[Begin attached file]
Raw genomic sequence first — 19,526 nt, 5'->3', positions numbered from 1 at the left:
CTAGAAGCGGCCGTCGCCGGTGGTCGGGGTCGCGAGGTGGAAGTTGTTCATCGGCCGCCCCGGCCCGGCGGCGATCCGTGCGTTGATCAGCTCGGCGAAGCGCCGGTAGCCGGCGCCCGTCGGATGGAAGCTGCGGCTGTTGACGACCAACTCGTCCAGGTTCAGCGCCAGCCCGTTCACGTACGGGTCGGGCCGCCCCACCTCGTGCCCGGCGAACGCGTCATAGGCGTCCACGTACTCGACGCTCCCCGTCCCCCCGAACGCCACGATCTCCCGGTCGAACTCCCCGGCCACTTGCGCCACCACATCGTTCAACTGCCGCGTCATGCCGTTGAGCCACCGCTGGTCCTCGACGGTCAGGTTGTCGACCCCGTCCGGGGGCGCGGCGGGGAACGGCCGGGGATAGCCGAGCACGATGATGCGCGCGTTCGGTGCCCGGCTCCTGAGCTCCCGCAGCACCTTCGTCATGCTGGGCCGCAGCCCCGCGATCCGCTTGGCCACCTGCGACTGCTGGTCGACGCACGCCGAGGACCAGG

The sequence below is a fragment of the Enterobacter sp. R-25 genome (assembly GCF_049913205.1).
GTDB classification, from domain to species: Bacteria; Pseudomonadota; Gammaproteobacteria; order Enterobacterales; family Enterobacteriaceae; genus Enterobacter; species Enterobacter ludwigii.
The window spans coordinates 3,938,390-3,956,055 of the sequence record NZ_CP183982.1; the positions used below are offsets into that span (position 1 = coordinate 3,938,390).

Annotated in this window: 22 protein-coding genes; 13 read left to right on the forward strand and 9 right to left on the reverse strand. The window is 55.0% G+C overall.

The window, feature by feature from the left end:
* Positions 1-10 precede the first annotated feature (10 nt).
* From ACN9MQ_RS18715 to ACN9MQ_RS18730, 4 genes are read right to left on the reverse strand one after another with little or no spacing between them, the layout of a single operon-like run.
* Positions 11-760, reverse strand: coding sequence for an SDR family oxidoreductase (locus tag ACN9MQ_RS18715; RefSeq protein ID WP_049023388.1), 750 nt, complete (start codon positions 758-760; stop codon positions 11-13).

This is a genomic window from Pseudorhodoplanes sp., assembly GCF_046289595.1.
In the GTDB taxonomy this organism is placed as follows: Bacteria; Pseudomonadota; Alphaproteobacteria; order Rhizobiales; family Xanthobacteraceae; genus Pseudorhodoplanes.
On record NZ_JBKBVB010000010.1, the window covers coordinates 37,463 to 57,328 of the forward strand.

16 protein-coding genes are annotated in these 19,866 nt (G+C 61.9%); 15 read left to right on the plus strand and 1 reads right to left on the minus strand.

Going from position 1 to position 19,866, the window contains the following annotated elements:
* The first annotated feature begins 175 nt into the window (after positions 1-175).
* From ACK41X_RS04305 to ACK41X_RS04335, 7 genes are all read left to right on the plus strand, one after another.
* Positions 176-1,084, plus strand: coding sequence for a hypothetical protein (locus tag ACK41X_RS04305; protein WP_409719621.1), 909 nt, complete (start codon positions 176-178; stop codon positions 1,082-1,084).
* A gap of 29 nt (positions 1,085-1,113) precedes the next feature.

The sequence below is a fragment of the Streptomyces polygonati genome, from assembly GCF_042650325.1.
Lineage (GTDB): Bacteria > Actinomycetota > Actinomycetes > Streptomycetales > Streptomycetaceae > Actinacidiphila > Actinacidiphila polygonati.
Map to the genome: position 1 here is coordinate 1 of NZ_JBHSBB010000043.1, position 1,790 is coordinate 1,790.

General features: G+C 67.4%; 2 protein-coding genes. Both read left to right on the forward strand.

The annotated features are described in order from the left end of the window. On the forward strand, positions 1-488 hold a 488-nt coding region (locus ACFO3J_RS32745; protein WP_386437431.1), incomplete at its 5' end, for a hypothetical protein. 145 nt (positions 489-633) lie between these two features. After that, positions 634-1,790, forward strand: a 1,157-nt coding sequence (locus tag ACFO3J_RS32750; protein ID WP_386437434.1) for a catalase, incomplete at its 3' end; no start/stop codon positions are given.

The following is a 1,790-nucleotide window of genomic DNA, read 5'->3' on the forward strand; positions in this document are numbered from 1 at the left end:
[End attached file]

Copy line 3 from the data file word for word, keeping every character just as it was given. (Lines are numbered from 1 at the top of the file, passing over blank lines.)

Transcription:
The sequence below is a fragment of the Enterobacter sp. R-25 genome (assembly GCF_049913205.1).